Madmen behind the massacre that has horrified the world
Five more people have been named as perpetrators in Friday night's terror attacks, while three other names have surfaced in media reports.
Seven attackers died during the attacks in Paris, French authorities have said, while three others remain alive.
One of those alive is suspected to be the "mastermind" behind the terror attacks, known as Abdelhamid Abaaoud.
Another suspect, Salah Abdeslam, is on the run and the subject of an international manhunt.
Belgian authorities have arrested seven other men believed to be connected with the attacks.
More details have surfaced about other suspects. This is what is known about them.
Abdelhamid Abaaoud (27)
The suspected mastermind of the attacks has been identified as Belgian man Abdelhamid Abaaoud. RTL Radio in France reported him as "one of the most active Isis executioners in Syria".
He is from the Molenbeek district of Brussels and has been involved in thwarted train and church attacks.
Abdelhamid allegedly oversaw the attack operation and funded it. He joined the extremist militant group in 2013 and appeared in a video driving a van carrying mutilated bodies to a mass grave.
He was also named last year as the elder brother of a 13-year-old boy who left Belgium to become a fighter in Syria. He remains at large.
Salah Abdeslam (26)
The key suspect on the run, he is now one of the most wanted men in the world. He was stopped hours after the attack by police guarding the Belgian borders but then released because his name was not on any wanted list at the time.
Salah is thought to have rented the black Volkswagen Polo used by the attackers at the Bataclan concert hall.
He was born and raised in Belgium, though French police have described him as a French national.
Samy Amimour (28)
One of the gunmen in the Paris terror attacks, he was placed on a watch list of potential terrorists after trying to travel to Yemen in 2012.
French police issued an international arrest warrant the following year after he went missing and was suspected of having travelled to Syria to join Islamic State. His father tried to persuade him to return, but he refused, saying he had pledged his loyalty to the extremist group.
Amimour was one of three suspected gunman who took part in the attack on the Bataclan concert hall, where 89 people were killed, along with Omar Ismael Mostefai and another terrorist.
The three apparently blew themselves up as police stormed the building.
Brahim Abdeslam (31)
Ibrahim is said to have detonated his suicide belt outside a bar on the Boulevard Voltaire near the Bataclan on Friday night.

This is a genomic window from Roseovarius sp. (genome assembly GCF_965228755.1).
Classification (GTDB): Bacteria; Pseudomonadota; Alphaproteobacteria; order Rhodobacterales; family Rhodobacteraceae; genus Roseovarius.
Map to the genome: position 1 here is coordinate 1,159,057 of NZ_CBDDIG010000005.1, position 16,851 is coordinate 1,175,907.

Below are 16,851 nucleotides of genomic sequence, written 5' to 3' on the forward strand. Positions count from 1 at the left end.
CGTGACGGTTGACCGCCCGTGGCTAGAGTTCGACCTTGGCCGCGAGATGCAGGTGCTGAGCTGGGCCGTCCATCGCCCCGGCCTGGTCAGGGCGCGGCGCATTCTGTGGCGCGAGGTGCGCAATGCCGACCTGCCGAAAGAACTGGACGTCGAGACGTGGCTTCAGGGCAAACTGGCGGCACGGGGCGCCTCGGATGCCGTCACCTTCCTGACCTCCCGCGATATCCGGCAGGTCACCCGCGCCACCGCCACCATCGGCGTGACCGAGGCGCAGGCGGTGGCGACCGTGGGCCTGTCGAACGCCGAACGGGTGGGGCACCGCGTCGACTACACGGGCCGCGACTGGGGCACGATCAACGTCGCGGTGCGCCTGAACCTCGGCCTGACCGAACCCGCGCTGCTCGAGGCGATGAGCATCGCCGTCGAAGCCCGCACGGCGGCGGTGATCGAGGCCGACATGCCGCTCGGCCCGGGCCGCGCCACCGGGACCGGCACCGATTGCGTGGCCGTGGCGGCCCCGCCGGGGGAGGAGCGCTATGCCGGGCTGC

Prosecutors have identified him as the man who rented a Seat car used in the attacks. He is the brother of Salah and Mohammed Abdeslam.
Abdeslam was reportedly arrested at around 5pm on Saturday in the Molenbeek-Saint-Jean district of Brussels on suspicion of being connected to the attacks.
He is said to be protesting his innocence, and his lawyers are trying to secure his release from police custody.
Bilal Hadfi (20)
Also from Belgium, Hadfi was named by the Washington Post as one of the attackers at the Stade de France.
He is said to have spent time fighting with Isis in Syria before returning to Europe.
Hadfi is of Algerian heritage and grew up in Courcouronnes, south of Paris.
He detonated his suicide belt inside the Bataclan concert hall, and was identified from prints taken from a severed finger found there.
A senior Turkish official has said authorities there flagged him up to their French counterparts in 2014, but received no response from them until after the Paris attacks.
Turkey said Mostefai entered Turkey in 2013, but there are no records of him leaving. The official said this case shows that sharing intelligence and effective communications are crucial to countering terrorism.
Ahmed Almohamed (25)
The passport of Ahmed Almohamed was found near the Stade de France after the bombing, and was registered by a refugee who had been processed in the southern Serbian town of Preservo.
French authorities have not said if that man's fingerprints match any of the attacker's remains.
Serbian newspaper Blic reported that French security officials have asked Serbia for help in confirming his identity.